Granite Falls to pursue depot repair funds
GRANITE FALLS -- City Council members gave the Granite Falls Historical Society the go-ahead to apply for funding to remodel and repair the Great Northern Railroad depot, but they expressed misgivings about the proposed location for it.
The Granite Falls City Council approved action at its meeting Tuesday to allow the local Historical Society to apply for grant funding through the federal recreation trails program. However, council members asked that the application not include a specific site for the depot, said City Manager Bill Lavin.
Some of the council members expressed concerns about its proposed location in Sorlien Park alongside the Minnesota River near the municipal dam, he said. Their concerns focus on how the depot would block the view of the river in that area.
The local historical group has an agreement with the owner of the depot, Burlington Northern Santa Fe Railway. The railroad will transfer ownership of the depot to the Historical Society but will require that it be moved from its west side location near the rail line within six months.
The depot is no longer in use, and the Historical Society previously refurbished its exterior. It had planned to move the depot for use as the trail head for a proposed recreation trail and preserve it as a historic site.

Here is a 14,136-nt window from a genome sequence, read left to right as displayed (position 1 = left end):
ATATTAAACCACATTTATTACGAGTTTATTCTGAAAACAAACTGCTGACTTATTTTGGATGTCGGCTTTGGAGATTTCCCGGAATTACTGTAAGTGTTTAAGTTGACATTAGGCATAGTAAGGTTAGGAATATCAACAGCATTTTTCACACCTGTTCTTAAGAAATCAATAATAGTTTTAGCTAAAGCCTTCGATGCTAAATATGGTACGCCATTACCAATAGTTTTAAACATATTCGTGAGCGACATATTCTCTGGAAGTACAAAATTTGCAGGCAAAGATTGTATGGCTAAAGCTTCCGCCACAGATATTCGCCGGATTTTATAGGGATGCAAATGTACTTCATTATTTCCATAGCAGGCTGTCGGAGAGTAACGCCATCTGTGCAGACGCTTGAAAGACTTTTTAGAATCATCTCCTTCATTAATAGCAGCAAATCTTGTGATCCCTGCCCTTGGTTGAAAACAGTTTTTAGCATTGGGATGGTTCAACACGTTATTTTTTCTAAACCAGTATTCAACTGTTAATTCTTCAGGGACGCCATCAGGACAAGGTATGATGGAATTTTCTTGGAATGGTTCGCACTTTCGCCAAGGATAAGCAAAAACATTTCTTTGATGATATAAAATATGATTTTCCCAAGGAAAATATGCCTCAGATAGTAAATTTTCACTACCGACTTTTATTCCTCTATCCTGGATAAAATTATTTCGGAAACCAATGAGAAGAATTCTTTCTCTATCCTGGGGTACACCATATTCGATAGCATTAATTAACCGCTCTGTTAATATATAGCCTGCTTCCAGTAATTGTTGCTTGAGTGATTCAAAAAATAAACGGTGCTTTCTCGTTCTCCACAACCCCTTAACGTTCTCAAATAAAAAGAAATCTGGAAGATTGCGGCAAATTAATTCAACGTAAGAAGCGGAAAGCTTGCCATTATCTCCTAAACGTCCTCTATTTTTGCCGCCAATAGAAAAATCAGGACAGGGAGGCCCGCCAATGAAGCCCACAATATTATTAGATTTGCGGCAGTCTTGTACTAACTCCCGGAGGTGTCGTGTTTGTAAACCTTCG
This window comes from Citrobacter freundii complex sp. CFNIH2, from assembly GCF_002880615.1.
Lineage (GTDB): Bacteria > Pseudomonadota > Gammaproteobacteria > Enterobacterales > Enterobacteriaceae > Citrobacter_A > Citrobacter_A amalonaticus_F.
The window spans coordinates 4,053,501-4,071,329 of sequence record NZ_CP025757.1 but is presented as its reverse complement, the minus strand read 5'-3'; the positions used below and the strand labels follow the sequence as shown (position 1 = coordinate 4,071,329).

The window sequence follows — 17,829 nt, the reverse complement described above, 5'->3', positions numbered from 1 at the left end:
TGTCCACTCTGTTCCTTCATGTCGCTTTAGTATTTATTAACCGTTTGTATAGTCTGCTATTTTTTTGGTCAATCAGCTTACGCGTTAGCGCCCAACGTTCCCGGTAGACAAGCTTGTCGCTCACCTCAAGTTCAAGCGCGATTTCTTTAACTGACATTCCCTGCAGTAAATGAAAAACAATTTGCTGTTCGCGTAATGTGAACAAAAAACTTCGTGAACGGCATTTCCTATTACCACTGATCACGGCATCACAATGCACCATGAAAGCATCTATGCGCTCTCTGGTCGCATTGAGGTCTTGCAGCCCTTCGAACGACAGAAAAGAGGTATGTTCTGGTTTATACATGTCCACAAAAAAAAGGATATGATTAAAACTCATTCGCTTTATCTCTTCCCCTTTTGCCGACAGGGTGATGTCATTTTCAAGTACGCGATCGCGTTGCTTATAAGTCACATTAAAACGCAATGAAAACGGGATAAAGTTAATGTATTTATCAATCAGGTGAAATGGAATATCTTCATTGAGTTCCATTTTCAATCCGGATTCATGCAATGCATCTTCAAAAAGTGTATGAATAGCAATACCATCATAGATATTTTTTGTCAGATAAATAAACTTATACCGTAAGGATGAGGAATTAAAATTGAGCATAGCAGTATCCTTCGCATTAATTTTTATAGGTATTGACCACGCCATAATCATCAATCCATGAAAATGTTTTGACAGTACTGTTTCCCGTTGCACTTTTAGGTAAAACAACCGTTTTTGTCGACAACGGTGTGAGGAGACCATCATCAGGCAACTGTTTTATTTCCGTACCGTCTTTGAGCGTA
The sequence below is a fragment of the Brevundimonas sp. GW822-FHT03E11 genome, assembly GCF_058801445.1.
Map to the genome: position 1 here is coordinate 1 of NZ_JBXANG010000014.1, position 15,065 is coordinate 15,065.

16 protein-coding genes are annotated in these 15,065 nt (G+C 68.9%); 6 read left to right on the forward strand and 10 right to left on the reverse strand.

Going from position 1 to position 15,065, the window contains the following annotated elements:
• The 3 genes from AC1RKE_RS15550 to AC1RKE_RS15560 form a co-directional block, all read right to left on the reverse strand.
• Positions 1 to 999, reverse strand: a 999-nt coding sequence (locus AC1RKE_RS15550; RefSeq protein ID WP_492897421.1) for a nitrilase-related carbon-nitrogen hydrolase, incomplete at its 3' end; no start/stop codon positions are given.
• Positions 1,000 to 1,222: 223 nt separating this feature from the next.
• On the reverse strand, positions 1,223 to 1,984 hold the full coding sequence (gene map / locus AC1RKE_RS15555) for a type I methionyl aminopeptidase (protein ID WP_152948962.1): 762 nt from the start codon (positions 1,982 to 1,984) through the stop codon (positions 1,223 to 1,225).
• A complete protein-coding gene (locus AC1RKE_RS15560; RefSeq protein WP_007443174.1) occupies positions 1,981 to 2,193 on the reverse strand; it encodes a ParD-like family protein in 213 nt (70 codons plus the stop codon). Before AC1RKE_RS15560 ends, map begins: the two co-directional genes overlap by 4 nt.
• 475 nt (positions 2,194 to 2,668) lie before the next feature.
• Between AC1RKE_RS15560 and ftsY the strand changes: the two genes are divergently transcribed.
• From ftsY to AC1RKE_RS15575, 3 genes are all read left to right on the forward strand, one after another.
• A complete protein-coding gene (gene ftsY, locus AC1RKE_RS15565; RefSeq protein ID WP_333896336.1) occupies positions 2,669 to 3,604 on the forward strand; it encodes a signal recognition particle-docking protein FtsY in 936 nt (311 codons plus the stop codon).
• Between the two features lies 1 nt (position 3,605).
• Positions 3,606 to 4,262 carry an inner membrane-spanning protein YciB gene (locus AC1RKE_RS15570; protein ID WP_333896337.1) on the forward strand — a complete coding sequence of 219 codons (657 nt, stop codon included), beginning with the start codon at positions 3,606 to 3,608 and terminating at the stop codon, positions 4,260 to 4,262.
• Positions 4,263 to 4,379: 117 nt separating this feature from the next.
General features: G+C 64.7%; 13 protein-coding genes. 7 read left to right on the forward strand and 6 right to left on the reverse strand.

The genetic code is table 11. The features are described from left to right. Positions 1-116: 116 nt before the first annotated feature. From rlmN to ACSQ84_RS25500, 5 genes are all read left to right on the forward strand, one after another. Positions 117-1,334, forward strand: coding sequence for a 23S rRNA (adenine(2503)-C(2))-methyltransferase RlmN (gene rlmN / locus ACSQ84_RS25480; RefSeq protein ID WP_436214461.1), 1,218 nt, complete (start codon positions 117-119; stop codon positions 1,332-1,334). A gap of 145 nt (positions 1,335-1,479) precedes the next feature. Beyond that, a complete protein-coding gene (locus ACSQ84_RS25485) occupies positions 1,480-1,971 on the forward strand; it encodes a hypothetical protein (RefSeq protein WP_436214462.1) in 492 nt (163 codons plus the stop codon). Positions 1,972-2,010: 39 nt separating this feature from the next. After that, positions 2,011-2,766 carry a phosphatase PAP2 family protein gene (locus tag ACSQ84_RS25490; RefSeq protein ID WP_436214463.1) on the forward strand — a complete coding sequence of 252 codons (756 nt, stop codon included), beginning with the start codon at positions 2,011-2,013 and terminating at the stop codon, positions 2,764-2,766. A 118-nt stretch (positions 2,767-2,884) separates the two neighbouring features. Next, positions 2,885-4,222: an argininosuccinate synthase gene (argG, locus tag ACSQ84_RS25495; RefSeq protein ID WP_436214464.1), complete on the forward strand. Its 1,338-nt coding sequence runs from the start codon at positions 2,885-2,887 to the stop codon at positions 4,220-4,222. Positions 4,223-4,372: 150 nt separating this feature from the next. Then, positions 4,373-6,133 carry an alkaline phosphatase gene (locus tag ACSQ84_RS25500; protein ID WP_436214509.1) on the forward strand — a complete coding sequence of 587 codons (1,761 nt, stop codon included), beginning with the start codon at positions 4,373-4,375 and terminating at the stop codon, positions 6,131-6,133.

In other business, council members discussed the possibility of moving forward with upgrading the city's main flood levee in two phases. Lavin and Mayor David Smiglewski recently met with Kent Lokkesmoe, director of division of waters, Minnesota Department of Natural Resources, to discuss flood mitigation funds.
A recent study of the levee completed by Berryman and Associates Engineering, Montevideo, estimated that it will cost $2.7 million to upgrade the levee and obtain its certification from the U.S. Army Corps of Engineers for protection against a 1 percent flood event, or better known as a 100-year flood event.
The levee was originally constructed under emergency conditions in 1952 and upgraded in subsequent years, also during emergency conditions. Dangerous, around-the-clock efforts to raise the levee during the flood of 1997 succeeded in keeping it from being overtopped, but the waters came within an inch or two of spilling over the levee and flooding 200 or more homes and businesses.
The levee is not certified by the Corps of Engineers but the Federal Emergency Management Agency has designated it as a provisionally accredited levee.
The levee is currently 1 foot and in some places 3 feet higher than the projected water levels of a 1 percent or 100-year flood event. Modern standards require that the levee be raised by a minimum of 3 more feet, according to the engineer's report. That would provide freeboard protection for floodwaters.
Along with raising the levee, the proposed work would also strengthen it and add a pumping station.
The report by engineer David Berryman outlines how the improvements could be carried out in two phases. Council members indicated they favored a two-phase approach. That would allow the project to get under way even if the state is unable to earmark the full funding for it at this time.